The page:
UK Politics

Jeremy Corbyn: Labour must fight to end austerity

Jeremy Corbyn and shadow cabinet

Labour will use every opportunity to challenge the government over its "austerity" programme, Jeremy Corbyn has told his shadow cabinet.

He said "inequality and injustice" had reached "unacceptable" levels and urged frontbenchers to campaign against them.

Mr Corbyn pressed home the message during the first meeting of his shadow cabinet since the recess.

He said he had seen poverty and deprivation at first hand during visits to 41 constituencies over the summer.

Since the frontbenchers last met, Kezia Dugdale has stepped down as Scottish Labour leader and shadow minister Sarah Champion quit the party's front bench after criticism over a newspaper article she wrote about grooming gangs.

The Conservatives say they have been sorting out the nation's finances since getting into power and claim that Labour would wreck the economy.

But Mr Corbyn told his MPs "the public are more with us than they have been for a very long time because they are determined to see an end to austerity in this country".

Image copyright PA
Image caption Mr Corbyn welcomed Dawn Butler who takes over from Sarah Champion as shadow equalities minister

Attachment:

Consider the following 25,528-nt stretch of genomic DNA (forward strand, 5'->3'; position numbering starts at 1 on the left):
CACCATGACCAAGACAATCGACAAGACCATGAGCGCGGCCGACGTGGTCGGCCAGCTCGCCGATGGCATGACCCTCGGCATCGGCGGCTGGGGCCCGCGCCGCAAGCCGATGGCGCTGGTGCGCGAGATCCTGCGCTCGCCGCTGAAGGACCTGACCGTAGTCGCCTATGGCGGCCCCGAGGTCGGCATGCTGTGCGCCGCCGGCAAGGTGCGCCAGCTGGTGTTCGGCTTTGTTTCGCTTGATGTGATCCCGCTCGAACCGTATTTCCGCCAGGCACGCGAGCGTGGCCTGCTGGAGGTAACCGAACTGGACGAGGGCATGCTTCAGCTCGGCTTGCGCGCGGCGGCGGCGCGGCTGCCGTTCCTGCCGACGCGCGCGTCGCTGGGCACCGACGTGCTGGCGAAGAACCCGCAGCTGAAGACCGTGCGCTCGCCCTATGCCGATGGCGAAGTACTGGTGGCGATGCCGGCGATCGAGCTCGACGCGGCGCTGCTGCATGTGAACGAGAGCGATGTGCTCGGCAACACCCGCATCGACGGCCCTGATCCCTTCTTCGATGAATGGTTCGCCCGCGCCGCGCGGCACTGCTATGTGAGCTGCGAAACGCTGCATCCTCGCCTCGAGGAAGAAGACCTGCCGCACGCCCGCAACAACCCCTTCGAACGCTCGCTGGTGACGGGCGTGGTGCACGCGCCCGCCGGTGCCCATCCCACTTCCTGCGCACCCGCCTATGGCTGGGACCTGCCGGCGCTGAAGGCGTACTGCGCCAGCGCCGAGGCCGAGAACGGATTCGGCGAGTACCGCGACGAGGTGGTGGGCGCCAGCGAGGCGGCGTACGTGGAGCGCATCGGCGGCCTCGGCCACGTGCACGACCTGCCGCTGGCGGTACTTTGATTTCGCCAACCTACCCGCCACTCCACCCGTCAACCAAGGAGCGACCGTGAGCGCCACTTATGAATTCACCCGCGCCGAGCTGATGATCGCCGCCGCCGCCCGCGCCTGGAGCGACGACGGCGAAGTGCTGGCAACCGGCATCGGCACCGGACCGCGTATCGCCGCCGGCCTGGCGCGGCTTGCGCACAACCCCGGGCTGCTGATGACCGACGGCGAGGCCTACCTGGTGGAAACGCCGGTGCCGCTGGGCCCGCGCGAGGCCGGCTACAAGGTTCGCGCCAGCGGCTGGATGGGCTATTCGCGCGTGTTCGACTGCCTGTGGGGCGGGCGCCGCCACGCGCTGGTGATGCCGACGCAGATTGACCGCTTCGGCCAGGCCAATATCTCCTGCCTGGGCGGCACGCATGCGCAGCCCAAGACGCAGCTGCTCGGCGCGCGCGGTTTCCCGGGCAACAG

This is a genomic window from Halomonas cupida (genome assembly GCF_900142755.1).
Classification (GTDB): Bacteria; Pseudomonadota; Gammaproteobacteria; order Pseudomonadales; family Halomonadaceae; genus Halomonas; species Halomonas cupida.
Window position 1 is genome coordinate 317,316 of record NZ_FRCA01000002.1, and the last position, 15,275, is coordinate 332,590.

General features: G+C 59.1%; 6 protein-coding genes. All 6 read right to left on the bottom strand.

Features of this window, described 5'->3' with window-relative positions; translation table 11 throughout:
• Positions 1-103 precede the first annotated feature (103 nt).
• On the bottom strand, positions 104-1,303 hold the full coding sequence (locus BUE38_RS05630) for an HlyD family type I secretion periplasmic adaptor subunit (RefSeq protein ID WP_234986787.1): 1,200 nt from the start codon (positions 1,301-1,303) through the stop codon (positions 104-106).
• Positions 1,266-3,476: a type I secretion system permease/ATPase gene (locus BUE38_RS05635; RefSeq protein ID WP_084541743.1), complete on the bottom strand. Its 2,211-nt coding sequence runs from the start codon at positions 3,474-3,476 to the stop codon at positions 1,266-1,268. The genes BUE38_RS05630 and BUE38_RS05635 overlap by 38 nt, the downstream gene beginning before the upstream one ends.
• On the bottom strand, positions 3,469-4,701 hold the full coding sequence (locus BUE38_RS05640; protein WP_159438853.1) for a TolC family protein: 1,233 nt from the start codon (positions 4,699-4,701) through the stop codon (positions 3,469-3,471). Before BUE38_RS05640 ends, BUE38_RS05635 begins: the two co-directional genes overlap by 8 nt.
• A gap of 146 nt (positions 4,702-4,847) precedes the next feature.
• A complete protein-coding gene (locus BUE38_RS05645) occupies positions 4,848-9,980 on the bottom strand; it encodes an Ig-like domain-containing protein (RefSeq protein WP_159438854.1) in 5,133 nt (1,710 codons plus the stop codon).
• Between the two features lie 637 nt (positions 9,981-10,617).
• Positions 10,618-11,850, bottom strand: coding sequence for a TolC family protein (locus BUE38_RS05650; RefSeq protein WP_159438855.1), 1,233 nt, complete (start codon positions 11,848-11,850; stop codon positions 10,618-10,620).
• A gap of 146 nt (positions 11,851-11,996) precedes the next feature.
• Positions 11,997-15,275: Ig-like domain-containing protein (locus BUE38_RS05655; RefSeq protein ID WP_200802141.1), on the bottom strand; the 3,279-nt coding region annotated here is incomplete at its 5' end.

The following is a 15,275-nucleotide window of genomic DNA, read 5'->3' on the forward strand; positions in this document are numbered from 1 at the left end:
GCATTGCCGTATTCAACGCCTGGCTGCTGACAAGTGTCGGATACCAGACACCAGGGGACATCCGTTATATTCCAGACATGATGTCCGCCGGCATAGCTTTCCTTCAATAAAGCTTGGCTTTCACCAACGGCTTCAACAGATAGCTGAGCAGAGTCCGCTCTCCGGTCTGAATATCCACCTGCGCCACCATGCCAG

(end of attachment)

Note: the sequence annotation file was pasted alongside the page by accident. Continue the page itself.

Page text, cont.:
"The public sector pay cap is hitting workers wages in the public sector and the levels of poverty that we all see in all of our constituencies is something that we're here to speak up for.

"It's up to us, the shadow cabinet of the Labour Party, to take our opposition to the government in Parliament - and to take our opposition out around the country - and force them to realise just what they are doing to ordinary people's lives, and just what they're doing to damage the life chances of a whole generation of young people."

Labour has already announced it will vote against the government's EU withdrawal bill at second reading - the first stage of its passage through the Commons - they claim the bill would allow ministers to "grab powers from Parliament to slash rights at work and reduce protection for consumers and the environment".

The bill, seen as a key part of the government's Brexit strategy, will transfer existing EU legislation into domestic UK law.

It has been suggested that some pro-EU Conservative MPs could back Labour attempts to make changes to the bill.

Mr Corbyn said his MPs "will not allow this government to destroy parliamentary democracy by giving themselves unlimited powers".

There has been renewed speculation in recent days that the 1% cap on wage rises for public sector workers could be partially lifted in this autumn's Budget.

Speaking on Monday, Chancellor Philip Hammond said he would be "keeping a close eye" on the question of pay and whether the government was continuing to strike the right balance in terms of fairness to millions of public sector workers and to taxpayers who pay for public services.

"We keep that balance under constant review to make sure we have got it right and we will keep on doing so," he said.

No 10 has said Theresa May "recognises the sacrifices" that employees have made during years of wage restraint but stressed there is a "process in place" to decide awards across different parts of the public sector.